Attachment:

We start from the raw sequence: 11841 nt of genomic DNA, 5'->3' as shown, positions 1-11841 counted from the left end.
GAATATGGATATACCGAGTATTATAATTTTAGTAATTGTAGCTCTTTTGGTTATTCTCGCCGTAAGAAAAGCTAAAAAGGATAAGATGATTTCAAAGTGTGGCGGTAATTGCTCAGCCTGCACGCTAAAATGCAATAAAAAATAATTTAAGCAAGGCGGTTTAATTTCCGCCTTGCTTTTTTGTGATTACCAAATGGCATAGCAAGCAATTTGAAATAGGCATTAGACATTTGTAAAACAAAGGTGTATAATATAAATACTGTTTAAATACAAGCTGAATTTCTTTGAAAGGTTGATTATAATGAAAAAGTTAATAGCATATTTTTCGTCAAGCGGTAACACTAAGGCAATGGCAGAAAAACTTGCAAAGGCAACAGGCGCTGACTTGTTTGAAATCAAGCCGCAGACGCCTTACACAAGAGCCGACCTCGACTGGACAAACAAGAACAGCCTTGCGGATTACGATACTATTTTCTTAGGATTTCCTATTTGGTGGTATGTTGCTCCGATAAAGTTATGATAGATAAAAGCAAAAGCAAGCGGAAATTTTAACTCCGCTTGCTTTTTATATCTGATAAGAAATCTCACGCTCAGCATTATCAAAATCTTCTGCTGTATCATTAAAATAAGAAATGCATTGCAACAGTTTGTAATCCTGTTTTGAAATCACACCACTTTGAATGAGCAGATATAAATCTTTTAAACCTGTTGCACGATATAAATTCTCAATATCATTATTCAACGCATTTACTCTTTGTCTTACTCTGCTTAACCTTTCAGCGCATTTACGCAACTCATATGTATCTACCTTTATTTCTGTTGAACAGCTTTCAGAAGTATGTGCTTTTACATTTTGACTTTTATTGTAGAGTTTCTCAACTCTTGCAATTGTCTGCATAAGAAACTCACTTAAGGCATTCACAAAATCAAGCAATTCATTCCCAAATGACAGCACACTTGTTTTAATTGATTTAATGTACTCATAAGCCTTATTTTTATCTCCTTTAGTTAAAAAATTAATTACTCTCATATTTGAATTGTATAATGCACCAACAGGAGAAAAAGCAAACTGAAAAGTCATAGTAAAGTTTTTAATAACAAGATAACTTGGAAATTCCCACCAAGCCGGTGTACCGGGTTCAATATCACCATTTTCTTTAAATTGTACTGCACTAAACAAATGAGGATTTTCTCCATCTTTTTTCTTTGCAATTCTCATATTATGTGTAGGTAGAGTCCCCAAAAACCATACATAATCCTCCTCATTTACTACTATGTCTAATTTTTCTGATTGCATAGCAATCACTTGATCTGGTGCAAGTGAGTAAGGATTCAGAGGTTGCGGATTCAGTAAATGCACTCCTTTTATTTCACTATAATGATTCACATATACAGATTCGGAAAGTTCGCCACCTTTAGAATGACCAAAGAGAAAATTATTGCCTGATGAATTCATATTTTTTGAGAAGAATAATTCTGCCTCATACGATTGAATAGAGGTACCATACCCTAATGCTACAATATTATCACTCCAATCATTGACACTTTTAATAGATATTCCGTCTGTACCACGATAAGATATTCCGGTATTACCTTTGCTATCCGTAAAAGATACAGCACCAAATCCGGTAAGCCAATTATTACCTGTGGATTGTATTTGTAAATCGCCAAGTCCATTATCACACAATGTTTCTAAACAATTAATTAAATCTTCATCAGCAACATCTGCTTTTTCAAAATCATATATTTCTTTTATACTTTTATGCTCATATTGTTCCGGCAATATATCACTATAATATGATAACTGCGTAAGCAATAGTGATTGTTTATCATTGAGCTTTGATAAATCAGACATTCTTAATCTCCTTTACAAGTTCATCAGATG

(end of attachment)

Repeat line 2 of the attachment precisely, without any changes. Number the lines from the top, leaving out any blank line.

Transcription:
GAATATGGATATACCGAGTATTATAATTTTAGTAATTGTAGCTCTTTTGGTTATTCTCGCCGTAAGAAAAGCTAAAAAGGATAAGATGATTTCAAAGTGTGGCGGTAATTGCTCAGCCTGCACGCTAAAATGCAATAAAAAATAATTTAAGCAAGGCGGTTTAATTTCCGCCTTGCTTTTTTGTGATTACCAAATGGCATAGCAAGCAATTTGAAATAGGCATTAGACATTTGTAAAACAAAGGTGTATAATATAAATACTGTTTAAATACAAGCTGAATTTCTTTGAAAGGTTGATTATAATGAAAAAGTTAATAGCATATTTTTCGTCAAGCGGTAACACTAAGGCAATGGCAGAAAAACTTGCAAAGGCAACAGGCGCTGACTTGTTTGAAATCAAGCCGCAGACGCCTTACACAAGAGCCGACCTCGACTGGACAAACAAGAACAGCCTTGCGGATTACGATACTATTTTCTTAGGATTTCCTATTTGGTGGTATGTTGCTCCGATAAAGTTATGATAGATAAAAGCAAAAGCAAGCGGAAATTTTAACTCCGCTTGCTTTTTATATCTGATAAGAAATCTCACGCTCAGCATTATCAAAATCTTCTGCTGTATCATTAAAATAAGAAATGCATTGCAACAGTTTGTAATCCTGTTTTGAAATCACACCACTTTGAATGAGCAGATATAAATCTTTTAAACCTGTTGCACGATATAAATTCTCAATATCATTATTCAACGCATTTACTCTTTGTCTTACTCTGCTTAACCTTTCAGCGCATTTACGCAACTCATATGTATCTACCTTTATTTCTGTTGAACAGCTTTCAGAAGTATGTGCTTTTACATTTTGACTTTTATTGTAGAGTTTCTCAACTCTTGCAATTGTCTGCATAAGAAACTCACTTAAGGCATTCACAAAATCAAGCAATTCATTCCCAAATGACAGCACACTTGTTTTAATTGATTTAATGTACTCATAAGCCTTATTTTTATCTCCTTTAGTTAAAAAATTAATTACTCTCATATTTGAATTGTATAATGCACCAACAGGAGAAAAAGCAAACTGAAAAGTCATAGTAAAGTTTTTAATAACAAGATAACTTGGAAATTCCCACCAAGCCGGTGTACCGGGTTCAATATCACCATTTTCTTTAAATTGTACTGCACTAAACAAATGAGGATTTTCTCCATCTTTTTTCTTTGCAATTCTCATATTATGTGTAGGTAGAGTCCCCAAAAACCATACATAATCCTCCTCATTTACTACTATGTCTAATTTTTCTGATTGCATAGCAATCACTTGATCTGGTGCAAGTGAGTAAGGATTCAGAGGTTGCGGATTCAGTAAATGCACTCCTTTTATTTCACTATAATGATTCACATATACAGATTCGGAAAGTTCGCCACCTTTAGAATGACCAAAGAGAAAATTATTGCCTGATGAATTCATATTTTTTGAGAAGAATAATTCTGCCTCATACGATTGAATAGAGGTACCATACCCTAATGCTACAATATTATCACTCCAATCATTGACACTTTTAATAGATATTCCGTCTGTACCACGATAAGATATTCCGGTATTACCTTTGCTATCCGTAAAAGATACAGCACCAAATCCGGTAAGCCAATTATTACCTGTGGATTGTATTTGTAAATCGCCAAGTCCATTATCACACAATGTTTCTAAACAATTAATTAAATCTTCATCAGCAACATCTGCTTTTTCAAAATCATATATTTCTTTTATACTTTTATGCTCATATTGTTCCGGCAATATATCACTATAATATGATAACTGCGTAAGCAATAGTGATTGTTTATCATTGAGCTTTGATAAATCAGACATTCTTAATCTCCTTTACAAGTTCATCAGATG